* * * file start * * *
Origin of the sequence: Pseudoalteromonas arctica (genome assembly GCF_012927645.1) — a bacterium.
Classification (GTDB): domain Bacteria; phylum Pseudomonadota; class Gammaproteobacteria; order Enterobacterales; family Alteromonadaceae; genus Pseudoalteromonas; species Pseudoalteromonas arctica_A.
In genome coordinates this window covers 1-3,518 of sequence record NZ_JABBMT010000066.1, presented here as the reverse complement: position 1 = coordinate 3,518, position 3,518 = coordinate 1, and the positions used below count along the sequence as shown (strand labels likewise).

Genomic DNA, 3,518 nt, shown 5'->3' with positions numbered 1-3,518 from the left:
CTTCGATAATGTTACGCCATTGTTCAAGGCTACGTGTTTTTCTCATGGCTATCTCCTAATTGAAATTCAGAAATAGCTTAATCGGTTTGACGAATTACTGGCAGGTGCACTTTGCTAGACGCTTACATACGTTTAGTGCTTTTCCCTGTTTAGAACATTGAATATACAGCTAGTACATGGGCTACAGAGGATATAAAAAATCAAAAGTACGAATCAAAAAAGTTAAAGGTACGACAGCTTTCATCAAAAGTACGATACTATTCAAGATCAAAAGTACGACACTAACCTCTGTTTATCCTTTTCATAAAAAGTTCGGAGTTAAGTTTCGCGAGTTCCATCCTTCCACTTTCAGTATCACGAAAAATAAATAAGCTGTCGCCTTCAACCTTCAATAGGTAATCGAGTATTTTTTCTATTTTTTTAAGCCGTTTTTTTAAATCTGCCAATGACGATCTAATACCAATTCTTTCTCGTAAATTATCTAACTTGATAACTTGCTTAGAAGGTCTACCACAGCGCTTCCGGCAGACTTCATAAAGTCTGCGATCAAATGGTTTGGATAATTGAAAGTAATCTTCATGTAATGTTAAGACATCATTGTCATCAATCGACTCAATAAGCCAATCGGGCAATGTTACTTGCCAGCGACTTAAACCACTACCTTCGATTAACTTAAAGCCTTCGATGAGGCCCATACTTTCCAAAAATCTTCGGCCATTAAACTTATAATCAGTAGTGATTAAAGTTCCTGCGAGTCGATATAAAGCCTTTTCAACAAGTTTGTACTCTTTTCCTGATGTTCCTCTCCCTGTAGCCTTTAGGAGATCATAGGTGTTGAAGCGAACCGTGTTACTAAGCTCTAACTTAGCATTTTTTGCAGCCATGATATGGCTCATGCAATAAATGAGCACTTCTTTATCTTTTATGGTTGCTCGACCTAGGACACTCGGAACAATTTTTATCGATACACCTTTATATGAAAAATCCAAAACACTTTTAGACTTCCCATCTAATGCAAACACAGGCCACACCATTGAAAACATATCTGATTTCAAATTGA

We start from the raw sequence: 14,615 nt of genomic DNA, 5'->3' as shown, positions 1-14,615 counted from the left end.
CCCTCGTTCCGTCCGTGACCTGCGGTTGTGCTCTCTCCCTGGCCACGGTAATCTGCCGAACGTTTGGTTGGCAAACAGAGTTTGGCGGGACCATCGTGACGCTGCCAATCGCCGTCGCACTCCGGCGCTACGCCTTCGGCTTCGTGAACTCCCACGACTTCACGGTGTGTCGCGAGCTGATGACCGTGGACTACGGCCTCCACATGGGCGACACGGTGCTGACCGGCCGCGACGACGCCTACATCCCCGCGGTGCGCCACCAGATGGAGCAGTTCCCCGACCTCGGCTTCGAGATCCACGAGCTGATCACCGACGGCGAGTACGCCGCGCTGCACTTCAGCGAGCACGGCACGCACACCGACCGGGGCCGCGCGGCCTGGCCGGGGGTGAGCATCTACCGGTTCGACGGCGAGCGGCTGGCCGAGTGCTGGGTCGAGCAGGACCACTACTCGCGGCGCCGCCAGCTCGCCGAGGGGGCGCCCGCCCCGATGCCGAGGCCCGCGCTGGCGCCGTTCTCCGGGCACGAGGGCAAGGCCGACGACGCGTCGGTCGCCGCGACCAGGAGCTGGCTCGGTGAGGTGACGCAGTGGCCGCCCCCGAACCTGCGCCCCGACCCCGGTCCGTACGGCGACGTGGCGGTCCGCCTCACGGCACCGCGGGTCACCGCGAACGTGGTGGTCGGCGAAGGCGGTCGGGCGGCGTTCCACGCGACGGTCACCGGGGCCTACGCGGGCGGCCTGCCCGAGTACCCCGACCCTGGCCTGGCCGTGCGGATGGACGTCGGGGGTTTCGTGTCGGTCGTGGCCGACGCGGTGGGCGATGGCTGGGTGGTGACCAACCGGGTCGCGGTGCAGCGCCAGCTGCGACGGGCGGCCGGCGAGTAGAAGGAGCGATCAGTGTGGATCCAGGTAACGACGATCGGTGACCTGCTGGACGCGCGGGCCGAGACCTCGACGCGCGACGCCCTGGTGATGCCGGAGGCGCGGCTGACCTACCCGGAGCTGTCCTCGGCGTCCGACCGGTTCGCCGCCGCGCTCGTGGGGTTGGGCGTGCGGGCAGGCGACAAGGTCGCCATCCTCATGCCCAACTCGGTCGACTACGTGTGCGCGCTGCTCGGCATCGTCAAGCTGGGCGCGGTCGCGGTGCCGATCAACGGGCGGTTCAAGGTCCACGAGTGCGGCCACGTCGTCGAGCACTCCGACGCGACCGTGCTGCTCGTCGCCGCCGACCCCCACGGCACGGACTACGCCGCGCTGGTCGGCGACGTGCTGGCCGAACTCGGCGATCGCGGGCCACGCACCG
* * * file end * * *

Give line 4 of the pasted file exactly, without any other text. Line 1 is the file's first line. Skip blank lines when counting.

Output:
Genomic DNA, 3,518 nt, shown 5'->3' with positions numbered 1-3,518 from the left: